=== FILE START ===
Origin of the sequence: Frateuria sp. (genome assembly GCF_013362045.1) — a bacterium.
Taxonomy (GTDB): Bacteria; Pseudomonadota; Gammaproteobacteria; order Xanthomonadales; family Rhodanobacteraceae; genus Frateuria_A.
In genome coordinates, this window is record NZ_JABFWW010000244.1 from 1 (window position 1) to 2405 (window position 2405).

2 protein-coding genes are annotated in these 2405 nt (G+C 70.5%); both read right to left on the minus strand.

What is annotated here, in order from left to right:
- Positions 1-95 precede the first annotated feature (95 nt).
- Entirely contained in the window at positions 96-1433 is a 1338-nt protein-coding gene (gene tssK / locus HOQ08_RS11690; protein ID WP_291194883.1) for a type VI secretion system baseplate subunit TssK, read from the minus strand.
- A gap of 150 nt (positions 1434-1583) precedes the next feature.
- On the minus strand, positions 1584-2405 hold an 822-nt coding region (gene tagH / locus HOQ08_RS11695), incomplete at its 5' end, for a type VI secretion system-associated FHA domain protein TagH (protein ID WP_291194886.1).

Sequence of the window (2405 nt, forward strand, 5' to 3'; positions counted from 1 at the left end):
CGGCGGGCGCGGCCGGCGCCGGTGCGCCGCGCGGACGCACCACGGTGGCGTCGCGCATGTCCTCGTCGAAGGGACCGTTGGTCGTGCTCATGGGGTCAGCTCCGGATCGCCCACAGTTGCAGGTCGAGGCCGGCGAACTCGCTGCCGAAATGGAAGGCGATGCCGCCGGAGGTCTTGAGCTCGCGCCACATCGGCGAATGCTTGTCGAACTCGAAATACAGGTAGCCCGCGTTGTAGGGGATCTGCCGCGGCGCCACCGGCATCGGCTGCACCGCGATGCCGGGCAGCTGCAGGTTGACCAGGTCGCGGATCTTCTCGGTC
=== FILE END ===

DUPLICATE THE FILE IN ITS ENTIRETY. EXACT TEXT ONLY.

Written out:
Origin of the sequence: Frateuria sp. (genome assembly GCF_013362045.1) — a bacterium.
Taxonomy (GTDB): Bacteria; Pseudomonadota; Gammaproteobacteria; order Xanthomonadales; family Rhodanobacteraceae; genus Frateuria_A.
In genome coordinates, this window is record NZ_JABFWW010000244.1 from 1 (window position 1) to 2405 (window position 2405).

2 protein-coding genes are annotated in these 2405 nt (G+C 70.5%); both read right to left on the minus strand.

What is annotated here, in order from left to right:
- Positions 1-95 precede the first annotated feature (95 nt).
- Entirely contained in the window at positions 96-1433 is a 1338-nt protein-coding gene (gene tssK / locus HOQ08_RS11690; protein ID WP_291194883.1) for a type VI secretion system baseplate subunit TssK, read from the minus strand.
- A gap of 150 nt (positions 1434-1583) precedes the next feature.
- On the minus strand, positions 1584-2405 hold an 822-nt coding region (gene tagH / locus HOQ08_RS11695), incomplete at its 5' end, for a type VI secretion system-associated FHA domain protein TagH (protein ID WP_291194886.1).

Sequence of the window (2405 nt, forward strand, 5' to 3'; positions counted from 1 at the left end):
CGGCGGGCGCGGCCGGCGCCGGTGCGCCGCGCGGACGCACCACGGTGGCGTCGCGCATGTCCTCGTCGAAGGGACCGTTGGTCGTGCTCATGGGGTCAGCTCCGGATCGCCCACAGTTGCAGGTCGAGGCCGGCGAACTCGCTGCCGAAATGGAAGGCGATGCCGCCGGAGGTCTTGAGCTCGCGCCACATCGGCGAATGCTTGTCGAACTCGAAATACAGGTAGCCCGCGTTGTAGGGGATCTGCCGCGGCGCCACCGGCATCGGCTGCACCGCGATGCCGGGCAGCTGCAGGTTGACCAGGTCGCGGATCTTCTCGGTC